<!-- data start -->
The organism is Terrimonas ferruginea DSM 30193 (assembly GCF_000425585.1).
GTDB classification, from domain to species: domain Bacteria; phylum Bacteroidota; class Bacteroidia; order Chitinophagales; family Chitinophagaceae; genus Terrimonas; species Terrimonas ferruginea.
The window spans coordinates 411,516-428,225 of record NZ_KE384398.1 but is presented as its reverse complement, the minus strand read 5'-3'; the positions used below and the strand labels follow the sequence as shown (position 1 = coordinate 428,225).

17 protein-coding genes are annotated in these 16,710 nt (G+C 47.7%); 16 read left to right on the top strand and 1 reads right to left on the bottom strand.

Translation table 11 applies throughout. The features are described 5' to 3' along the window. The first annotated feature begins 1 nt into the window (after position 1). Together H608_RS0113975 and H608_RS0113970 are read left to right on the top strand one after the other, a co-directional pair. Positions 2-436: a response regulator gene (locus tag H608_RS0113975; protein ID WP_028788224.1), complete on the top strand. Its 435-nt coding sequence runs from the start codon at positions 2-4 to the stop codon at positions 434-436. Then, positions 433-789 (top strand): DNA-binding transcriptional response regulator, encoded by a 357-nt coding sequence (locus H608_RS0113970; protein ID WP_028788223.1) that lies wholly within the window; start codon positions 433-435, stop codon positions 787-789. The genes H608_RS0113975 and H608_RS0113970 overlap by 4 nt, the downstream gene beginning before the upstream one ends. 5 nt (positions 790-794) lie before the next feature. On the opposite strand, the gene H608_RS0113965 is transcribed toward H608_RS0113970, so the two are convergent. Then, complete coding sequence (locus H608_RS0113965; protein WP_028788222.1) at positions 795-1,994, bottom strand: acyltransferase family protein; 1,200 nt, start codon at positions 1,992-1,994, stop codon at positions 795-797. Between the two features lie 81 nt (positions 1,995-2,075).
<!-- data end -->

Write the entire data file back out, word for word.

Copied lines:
The organism is Terrimonas ferruginea DSM 30193 (assembly GCF_000425585.1).
GTDB classification, from domain to species: domain Bacteria; phylum Bacteroidota; class Bacteroidia; order Chitinophagales; family Chitinophagaceae; genus Terrimonas; species Terrimonas ferruginea.
The window spans coordinates 411,516-428,225 of record NZ_KE384398.1 but is presented as its reverse complement, the minus strand read 5'-3'; the positions used below and the strand labels follow the sequence as shown (position 1 = coordinate 428,225).

17 protein-coding genes are annotated in these 16,710 nt (G+C 47.7%); 16 read left to right on the top strand and 1 reads right to left on the bottom strand.

Translation table 11 applies throughout. The features are described 5' to 3' along the window. The first annotated feature begins 1 nt into the window (after position 1). Together H608_RS0113975 and H608_RS0113970 are read left to right on the top strand one after the other, a co-directional pair. Positions 2-436: a response regulator gene (locus tag H608_RS0113975; protein ID WP_028788224.1), complete on the top strand. Its 435-nt coding sequence runs from the start codon at positions 2-4 to the stop codon at positions 434-436. Then, positions 433-789 (top strand): DNA-binding transcriptional response regulator, encoded by a 357-nt coding sequence (locus H608_RS0113970; protein ID WP_028788223.1) that lies wholly within the window; start codon positions 433-435, stop codon positions 787-789. The genes H608_RS0113975 and H608_RS0113970 overlap by 4 nt, the downstream gene beginning before the upstream one ends. 5 nt (positions 790-794) lie before the next feature. On the opposite strand, the gene H608_RS0113965 is transcribed toward H608_RS0113970, so the two are convergent. Then, complete coding sequence (locus H608_RS0113965; protein WP_028788222.1) at positions 795-1,994, bottom strand: acyltransferase family protein; 1,200 nt, start codon at positions 1,992-1,994, stop codon at positions 795-797. Between the two features lie 81 nt (positions 1,995-2,075).